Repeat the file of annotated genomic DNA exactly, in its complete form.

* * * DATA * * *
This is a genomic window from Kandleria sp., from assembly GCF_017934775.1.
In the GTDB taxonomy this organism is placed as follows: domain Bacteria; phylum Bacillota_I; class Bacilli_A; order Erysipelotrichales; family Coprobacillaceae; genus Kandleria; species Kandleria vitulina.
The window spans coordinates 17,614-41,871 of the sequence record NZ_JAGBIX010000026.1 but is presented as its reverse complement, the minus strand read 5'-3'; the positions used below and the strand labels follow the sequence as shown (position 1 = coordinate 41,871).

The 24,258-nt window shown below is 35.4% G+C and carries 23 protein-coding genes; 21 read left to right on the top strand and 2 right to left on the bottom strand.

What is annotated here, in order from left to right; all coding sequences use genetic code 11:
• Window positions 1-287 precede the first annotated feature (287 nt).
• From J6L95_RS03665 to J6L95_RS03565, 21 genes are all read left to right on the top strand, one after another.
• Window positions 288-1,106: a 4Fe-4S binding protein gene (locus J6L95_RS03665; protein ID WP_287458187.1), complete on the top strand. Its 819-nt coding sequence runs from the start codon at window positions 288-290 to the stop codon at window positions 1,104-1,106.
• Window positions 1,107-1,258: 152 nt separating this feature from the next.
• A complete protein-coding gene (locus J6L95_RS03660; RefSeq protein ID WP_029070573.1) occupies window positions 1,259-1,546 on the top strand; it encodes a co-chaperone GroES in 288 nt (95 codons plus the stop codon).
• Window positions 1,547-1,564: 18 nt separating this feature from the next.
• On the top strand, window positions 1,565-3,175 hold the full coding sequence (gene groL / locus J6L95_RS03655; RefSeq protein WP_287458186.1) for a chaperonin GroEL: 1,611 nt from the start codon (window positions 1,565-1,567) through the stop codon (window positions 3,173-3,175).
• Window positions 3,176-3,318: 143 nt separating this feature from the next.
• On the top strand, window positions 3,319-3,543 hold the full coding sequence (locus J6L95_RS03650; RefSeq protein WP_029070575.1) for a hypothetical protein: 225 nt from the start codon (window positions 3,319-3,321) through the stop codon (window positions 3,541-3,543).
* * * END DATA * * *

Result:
This is a genomic window from Kandleria sp., from assembly GCF_017934775.1.
In the GTDB taxonomy this organism is placed as follows: domain Bacteria; phylum Bacillota_I; class Bacilli_A; order Erysipelotrichales; family Coprobacillaceae; genus Kandleria; species Kandleria vitulina.
The window spans coordinates 17,614-41,871 of the sequence record NZ_JAGBIX010000026.1 but is presented as its reverse complement, the minus strand read 5'-3'; the positions used below and the strand labels follow the sequence as shown (position 1 = coordinate 41,871).

The 24,258-nt window shown below is 35.4% G+C and carries 23 protein-coding genes; 21 read left to right on the top strand and 2 right to left on the bottom strand.

What is annotated here, in order from left to right; all coding sequences use genetic code 11:
• Window positions 1-287 precede the first annotated feature (287 nt).
• From J6L95_RS03665 to J6L95_RS03565, 21 genes are all read left to right on the top strand, one after another.
• Window positions 288-1,106: a 4Fe-4S binding protein gene (locus J6L95_RS03665; protein ID WP_287458187.1), complete on the top strand. Its 819-nt coding sequence runs from the start codon at window positions 288-290 to the stop codon at window positions 1,104-1,106.
• Window positions 1,107-1,258: 152 nt separating this feature from the next.
• A complete protein-coding gene (locus J6L95_RS03660; RefSeq protein ID WP_029070573.1) occupies window positions 1,259-1,546 on the top strand; it encodes a co-chaperone GroES in 288 nt (95 codons plus the stop codon).
• Window positions 1,547-1,564: 18 nt separating this feature from the next.
• On the top strand, window positions 1,565-3,175 hold the full coding sequence (gene groL / locus J6L95_RS03655; RefSeq protein WP_287458186.1) for a chaperonin GroEL: 1,611 nt from the start codon (window positions 1,565-1,567) through the stop codon (window positions 3,173-3,175).
• Window positions 3,176-3,318: 143 nt separating this feature from the next.
• On the top strand, window positions 3,319-3,543 hold the full coding sequence (locus J6L95_RS03650; RefSeq protein WP_029070575.1) for a hypothetical protein: 225 nt from the start codon (window positions 3,319-3,321) through the stop codon (window positions 3,541-3,543).